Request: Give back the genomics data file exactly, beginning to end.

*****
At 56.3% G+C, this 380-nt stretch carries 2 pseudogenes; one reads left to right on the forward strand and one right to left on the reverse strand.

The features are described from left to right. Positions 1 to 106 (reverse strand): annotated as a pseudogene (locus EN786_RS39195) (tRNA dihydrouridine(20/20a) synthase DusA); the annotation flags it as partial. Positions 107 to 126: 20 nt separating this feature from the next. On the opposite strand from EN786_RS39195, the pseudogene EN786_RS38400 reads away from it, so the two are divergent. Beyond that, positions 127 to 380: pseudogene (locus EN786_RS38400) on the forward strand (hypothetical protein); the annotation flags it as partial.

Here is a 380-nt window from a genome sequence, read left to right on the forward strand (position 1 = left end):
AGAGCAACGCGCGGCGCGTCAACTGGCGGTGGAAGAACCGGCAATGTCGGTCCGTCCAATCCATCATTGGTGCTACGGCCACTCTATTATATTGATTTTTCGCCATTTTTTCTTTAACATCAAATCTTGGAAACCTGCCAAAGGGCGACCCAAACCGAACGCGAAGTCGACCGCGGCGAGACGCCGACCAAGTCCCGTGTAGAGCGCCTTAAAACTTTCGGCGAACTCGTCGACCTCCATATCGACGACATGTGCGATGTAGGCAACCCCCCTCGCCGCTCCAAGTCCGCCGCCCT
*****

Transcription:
At 56.3% G+C, this 380-nt stretch carries 2 pseudogenes; one reads left to right on the forward strand and one right to left on the reverse strand.

The features are described from left to right. Positions 1 to 106 (reverse strand): annotated as a pseudogene (locus EN786_RS39195) (tRNA dihydrouridine(20/20a) synthase DusA); the annotation flags it as partial. Positions 107 to 126: 20 nt separating this feature from the next. On the opposite strand from EN786_RS39195, the pseudogene EN786_RS38400 reads away from it, so the two are divergent. Beyond that, positions 127 to 380: pseudogene (locus EN786_RS38400) on the forward strand (hypothetical protein); the annotation flags it as partial.

Here is a 380-nt window from a genome sequence, read left to right on the forward strand (position 1 = left end):
AGAGCAACGCGCGGCGCGTCAACTGGCGGTGGAAGAACCGGCAATGTCGGTCCGTCCAATCCATCATTGGTGCTACGGCCACTCTATTATATTGATTTTTCGCCATTTTTTCTTTAACATCAAATCTTGGAAACCTGCCAAAGGGCGACCCAAACCGAACGCGAAGTCGACCGCGGCGAGACGCCGACCAAGTCCCGTGTAGAGCGCCTTAAAACTTTCGGCGAACTCGTCGACCTCCATATCGACGACATGTGCGATGTAGGCAACCCCCCTCGCCGCTCCAAGTCCGCCGCCCT